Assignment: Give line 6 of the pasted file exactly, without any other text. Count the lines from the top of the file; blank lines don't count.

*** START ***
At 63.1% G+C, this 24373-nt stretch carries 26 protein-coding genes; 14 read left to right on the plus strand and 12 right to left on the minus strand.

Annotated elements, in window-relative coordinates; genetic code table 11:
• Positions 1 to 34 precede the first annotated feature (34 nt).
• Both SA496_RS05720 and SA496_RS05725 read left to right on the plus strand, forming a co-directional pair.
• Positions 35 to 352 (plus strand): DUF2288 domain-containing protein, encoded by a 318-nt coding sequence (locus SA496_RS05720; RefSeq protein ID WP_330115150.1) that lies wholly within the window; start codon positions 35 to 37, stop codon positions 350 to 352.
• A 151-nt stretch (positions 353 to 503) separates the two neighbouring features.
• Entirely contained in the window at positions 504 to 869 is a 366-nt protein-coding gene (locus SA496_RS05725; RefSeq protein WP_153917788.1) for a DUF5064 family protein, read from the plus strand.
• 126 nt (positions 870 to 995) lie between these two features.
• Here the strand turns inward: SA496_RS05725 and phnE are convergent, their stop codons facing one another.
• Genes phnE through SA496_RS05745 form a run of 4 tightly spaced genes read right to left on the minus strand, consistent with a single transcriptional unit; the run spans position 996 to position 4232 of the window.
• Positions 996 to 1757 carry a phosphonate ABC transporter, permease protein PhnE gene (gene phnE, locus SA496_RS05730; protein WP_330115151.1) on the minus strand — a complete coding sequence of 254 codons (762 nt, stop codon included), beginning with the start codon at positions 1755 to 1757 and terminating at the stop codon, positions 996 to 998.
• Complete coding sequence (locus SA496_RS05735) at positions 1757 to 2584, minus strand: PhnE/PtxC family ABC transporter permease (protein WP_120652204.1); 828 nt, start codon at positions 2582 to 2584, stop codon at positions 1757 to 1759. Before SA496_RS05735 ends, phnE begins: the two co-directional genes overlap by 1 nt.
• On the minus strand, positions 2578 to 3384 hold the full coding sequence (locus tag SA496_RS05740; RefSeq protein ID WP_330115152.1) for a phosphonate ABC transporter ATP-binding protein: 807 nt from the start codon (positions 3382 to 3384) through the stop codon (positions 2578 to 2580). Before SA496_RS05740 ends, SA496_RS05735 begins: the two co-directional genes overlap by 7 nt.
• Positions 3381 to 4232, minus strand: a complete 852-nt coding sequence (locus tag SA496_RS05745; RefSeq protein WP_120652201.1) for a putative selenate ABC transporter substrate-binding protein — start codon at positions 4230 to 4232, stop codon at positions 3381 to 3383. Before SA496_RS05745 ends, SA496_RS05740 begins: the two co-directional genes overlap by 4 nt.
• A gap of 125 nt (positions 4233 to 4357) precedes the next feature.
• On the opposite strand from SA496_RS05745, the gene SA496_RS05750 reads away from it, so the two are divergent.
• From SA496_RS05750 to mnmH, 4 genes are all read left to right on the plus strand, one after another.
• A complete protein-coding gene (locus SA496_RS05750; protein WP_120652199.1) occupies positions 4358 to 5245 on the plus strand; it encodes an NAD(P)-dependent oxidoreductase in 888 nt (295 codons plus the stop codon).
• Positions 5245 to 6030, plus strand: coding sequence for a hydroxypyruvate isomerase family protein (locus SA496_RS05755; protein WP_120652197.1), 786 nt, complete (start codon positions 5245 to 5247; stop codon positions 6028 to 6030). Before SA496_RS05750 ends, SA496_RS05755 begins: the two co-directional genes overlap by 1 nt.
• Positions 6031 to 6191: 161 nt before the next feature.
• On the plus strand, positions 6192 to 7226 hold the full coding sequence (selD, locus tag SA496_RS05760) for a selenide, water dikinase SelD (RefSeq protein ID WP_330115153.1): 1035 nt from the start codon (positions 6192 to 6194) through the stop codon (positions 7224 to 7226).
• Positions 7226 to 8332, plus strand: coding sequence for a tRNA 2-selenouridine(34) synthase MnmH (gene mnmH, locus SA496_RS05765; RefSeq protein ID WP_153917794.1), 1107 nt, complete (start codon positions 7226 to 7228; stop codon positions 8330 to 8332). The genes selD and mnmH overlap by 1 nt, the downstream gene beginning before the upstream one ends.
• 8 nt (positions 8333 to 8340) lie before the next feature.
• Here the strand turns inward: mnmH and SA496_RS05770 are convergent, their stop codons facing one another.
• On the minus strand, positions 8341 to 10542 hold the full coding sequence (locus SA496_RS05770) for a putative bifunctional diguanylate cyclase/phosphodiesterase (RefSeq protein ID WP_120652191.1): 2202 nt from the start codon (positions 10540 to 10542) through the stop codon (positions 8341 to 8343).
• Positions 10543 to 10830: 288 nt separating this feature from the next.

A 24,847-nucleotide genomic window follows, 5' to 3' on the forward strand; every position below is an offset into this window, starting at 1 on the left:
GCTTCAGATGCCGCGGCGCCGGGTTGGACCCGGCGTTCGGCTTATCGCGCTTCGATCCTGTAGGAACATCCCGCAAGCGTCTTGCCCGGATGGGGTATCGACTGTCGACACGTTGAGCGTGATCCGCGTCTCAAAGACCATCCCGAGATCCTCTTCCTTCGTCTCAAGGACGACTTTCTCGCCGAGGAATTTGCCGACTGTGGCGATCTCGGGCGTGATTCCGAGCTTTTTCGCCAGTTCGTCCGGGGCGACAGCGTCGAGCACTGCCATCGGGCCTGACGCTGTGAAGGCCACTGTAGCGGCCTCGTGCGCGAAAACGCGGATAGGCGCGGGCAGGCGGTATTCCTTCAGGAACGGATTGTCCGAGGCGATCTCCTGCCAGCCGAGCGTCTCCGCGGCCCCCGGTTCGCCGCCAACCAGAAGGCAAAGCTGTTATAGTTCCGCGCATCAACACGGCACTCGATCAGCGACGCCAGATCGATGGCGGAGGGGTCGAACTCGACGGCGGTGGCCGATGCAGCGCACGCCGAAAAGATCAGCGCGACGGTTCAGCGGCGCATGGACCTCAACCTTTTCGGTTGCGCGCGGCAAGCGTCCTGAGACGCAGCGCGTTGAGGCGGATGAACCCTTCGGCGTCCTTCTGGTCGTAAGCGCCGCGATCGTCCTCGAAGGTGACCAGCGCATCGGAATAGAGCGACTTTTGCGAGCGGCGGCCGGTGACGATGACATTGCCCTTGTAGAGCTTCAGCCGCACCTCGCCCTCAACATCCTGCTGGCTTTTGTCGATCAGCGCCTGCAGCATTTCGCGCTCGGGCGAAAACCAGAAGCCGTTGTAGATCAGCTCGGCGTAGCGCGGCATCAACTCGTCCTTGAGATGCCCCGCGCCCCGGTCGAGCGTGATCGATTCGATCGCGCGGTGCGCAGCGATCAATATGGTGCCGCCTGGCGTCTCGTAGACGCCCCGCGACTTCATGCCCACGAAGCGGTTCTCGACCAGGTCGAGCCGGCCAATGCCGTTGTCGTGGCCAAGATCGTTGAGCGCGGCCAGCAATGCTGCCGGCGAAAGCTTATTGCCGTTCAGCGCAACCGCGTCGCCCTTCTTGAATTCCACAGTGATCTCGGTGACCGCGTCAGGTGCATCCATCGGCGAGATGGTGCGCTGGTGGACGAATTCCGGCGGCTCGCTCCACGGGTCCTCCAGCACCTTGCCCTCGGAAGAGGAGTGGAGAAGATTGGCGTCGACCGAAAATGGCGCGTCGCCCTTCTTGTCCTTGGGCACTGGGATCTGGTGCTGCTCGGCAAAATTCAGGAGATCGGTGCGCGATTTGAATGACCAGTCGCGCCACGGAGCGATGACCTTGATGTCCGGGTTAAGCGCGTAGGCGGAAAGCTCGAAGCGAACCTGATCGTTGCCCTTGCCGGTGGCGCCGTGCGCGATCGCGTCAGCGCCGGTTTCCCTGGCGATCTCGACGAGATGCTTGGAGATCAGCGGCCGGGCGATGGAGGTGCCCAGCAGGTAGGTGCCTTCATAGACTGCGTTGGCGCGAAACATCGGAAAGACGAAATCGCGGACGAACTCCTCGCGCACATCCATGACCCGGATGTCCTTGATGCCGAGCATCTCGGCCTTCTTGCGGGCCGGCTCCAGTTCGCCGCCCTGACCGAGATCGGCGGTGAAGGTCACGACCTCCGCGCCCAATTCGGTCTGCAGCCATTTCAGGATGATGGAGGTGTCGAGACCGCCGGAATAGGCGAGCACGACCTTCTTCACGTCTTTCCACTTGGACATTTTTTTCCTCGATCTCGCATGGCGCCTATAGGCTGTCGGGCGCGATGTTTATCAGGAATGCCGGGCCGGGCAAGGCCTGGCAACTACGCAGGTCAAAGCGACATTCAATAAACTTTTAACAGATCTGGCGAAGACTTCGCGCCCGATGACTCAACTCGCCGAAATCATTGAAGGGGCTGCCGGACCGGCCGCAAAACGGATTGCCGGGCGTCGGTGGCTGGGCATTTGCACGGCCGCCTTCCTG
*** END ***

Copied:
• A 151-nt stretch (positions 353 to 503) separates the two neighbouring features.